|Van Riper, Carena - University Of Illinois|
|Landon, Adam - University Of Georgia|
|Kidd, Sarah - Portland State University|
|Bitterman, Patrick - University Of Iowa|
|Fitzgerald, Lee - Texas A&M University|
|Granek, Elise - Portland State University|
|Ibarra, Sonia - University Of Alaska|
|Iwaniec, David - Arizona State University|
|Raymond, Christopher - University Of Copenhagen|
Submitted to: Bioscience
Publication Type: Peer Reviewed Journal
Publication Acceptance Date: 10/14/2016
Publication Date: 2/17/2017
Citation: Van Riper, C.J., Landon, A.C., Kidd, S., Bitterman, P., Fitzgerald, L.A., Granek, E.F., Ibarra, S., Iwaniec, D., Raymond, C.M., Toledo, D.N. 2017. Incorporating sociocultural phenomena into ecosystem-service valuation: The importance of critical pluralism. Bioscience. 67(3):233-244. doi:10.1093/biosci/biw170.
Interpretive Summary: Valuations of ecosystem services have too often focused on material benefits that humans derive from ecosystems and have largely ignored socio-cultural drivers of valuation. We present a framework and examples for how to more thoroughly engage the social and behavioral science disciplines in ecosystem service valuation. Using this framework to guide future ES valuation will expand the capacity to incorporate diverse opinions of individuals and groups and reconcile interpretive differences that likely affect human behavior and decision-making.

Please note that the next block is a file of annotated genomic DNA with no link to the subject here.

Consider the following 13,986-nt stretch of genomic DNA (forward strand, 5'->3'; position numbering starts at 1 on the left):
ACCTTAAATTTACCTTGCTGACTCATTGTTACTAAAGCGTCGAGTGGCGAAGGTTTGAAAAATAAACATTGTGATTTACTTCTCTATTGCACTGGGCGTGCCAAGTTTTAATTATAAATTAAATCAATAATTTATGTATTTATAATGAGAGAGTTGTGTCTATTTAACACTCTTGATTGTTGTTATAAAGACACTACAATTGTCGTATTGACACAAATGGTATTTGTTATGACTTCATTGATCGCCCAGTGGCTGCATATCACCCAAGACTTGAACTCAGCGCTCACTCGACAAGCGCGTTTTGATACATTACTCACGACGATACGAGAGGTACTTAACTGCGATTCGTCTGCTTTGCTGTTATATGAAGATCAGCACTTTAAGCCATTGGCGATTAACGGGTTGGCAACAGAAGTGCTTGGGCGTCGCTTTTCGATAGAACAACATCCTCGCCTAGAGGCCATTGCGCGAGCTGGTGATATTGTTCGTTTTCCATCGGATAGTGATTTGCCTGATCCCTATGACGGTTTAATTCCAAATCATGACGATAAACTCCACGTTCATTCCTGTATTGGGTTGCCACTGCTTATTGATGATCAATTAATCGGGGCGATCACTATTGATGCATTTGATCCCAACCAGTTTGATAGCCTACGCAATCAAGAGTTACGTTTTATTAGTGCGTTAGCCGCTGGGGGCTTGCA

Technical Abstract: Ecosystem services (ES) scholarship has largely focused on monetary valuation and the material contributions of ecosystems to human well-being. Increasingly, research is calling for a deeper understanding of how less tangible, non-material values shape management and stakeholder decisions. Such research raises conceptual and applied challenges that are not fully understood. We propose a framework that characterizes the socio-cultural drivers of valuation, and describe how the tenets of our framework are grounded in key social and behavioral science disciplines currently underrepresented in the ES literature. Results from three case studies grounded in these disciplines emphasize the importance of considering the: (a) complexities of human behavior, (b) salience and specificity of the perceived benefits of nature, and (c) distinctions among value concepts. We assert that a critical pluralistic viewpoint should be adopted in future ES research to integrate diverse forms of knowledge and the socio-cultural drivers of valuation.